Welding Light

Welding Light

Welding creates a serious challenge to visual acuity. The light emitted from gas and arc welding is intense, and contains high levels of both UV and IR light in wavelengths harmful to the human eye. For this reason, welders wear helmets and goggles that utilize filters to reduce brightness, strip away the harmful wavelengths, and protect us physically from welding splatter, which is very nasty. Unfortunately this seriously compromises visibility of the welding task and its surroundings. While the arc itself illuminates the surroundings, the contrast between the arc itself and the area around it is so great that this affords little clarity. When smoke and splatter are included, most welding is done within a very poor visual field. In some cases, it is done almost completely blind.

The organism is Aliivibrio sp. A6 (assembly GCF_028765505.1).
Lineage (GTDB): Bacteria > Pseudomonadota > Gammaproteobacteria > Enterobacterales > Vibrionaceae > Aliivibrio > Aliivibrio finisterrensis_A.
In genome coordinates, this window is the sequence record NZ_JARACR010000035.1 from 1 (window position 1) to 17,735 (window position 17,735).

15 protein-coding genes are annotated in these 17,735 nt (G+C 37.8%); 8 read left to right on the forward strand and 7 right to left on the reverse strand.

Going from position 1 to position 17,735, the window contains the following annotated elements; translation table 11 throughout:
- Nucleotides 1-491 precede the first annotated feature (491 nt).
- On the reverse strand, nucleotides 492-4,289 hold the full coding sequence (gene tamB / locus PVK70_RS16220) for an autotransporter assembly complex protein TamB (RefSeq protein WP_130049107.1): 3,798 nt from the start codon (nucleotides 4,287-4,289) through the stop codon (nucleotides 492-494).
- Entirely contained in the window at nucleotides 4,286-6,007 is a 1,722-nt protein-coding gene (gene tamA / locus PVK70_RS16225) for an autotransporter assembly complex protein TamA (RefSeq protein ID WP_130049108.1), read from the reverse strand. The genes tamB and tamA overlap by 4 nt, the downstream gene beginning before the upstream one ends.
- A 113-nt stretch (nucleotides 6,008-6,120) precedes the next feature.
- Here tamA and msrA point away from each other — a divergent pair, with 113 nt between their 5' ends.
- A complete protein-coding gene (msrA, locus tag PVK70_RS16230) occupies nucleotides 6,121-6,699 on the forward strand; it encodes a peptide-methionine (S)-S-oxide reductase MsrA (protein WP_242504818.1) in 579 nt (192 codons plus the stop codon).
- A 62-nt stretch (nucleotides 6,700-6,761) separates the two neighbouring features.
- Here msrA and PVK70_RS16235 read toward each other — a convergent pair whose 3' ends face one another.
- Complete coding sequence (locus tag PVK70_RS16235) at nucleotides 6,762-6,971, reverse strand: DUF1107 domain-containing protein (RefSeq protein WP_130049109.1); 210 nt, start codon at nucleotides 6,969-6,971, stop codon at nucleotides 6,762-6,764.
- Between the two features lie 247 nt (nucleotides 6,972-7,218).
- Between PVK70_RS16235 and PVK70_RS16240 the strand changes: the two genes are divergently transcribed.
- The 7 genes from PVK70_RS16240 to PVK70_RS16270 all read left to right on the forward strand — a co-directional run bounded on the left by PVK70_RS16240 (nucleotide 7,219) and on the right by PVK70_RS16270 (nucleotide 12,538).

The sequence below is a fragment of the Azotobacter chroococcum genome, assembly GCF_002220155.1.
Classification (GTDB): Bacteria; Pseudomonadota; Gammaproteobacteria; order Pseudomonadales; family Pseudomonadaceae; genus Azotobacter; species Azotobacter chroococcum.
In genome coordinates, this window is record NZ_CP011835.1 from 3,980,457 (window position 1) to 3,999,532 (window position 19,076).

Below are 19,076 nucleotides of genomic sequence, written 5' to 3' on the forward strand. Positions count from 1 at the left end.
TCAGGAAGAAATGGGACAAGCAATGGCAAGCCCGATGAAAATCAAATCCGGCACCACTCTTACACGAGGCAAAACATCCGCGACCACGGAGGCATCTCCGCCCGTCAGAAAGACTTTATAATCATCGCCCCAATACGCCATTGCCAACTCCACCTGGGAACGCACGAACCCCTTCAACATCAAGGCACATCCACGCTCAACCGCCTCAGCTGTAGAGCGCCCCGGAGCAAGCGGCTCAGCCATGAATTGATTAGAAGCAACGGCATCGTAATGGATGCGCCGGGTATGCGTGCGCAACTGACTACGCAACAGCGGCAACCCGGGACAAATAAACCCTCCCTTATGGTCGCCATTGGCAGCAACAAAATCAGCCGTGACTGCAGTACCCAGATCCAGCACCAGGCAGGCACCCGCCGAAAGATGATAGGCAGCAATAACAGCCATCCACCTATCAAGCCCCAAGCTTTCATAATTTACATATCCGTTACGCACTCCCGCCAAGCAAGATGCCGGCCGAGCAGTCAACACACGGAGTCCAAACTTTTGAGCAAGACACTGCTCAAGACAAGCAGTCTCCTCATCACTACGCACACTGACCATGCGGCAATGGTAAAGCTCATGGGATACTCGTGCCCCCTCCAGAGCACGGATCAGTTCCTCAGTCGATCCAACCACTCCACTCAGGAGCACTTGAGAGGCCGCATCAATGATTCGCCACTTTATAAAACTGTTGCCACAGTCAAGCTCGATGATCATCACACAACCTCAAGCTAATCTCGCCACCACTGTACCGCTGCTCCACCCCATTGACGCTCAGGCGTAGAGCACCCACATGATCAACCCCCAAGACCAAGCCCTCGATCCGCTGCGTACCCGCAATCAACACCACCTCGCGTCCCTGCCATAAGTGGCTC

Most welding glass passes light in a narrow green centered bandwidth, which is why the view though them is green, to the point of being monochromatic. That means most of the light from any task light used that generates white light will be filtered out along with the welding arc emission.

The concept here is to use narrow spectrum green light, in this case 530nm Green, to more efficiently deliver visible light through welding glass filters. This increases intensity in the area of the task. It is very difficult to photograph exactly what one sees through darkened welding glass, and impossible when an arc has been struck.

This fixture prototype delivers a narrow spectrum green light, centered on the emission of the welding filter glass itself. This means that 100% of the light from the task light will come though the glass. For more detail you can download a white paper WIP of may findings and concepts here: Spectrum Welding Light White Paper .

This product and versions of it for other specialty applications, including UV curing, inspection lighting, and many others by special order.

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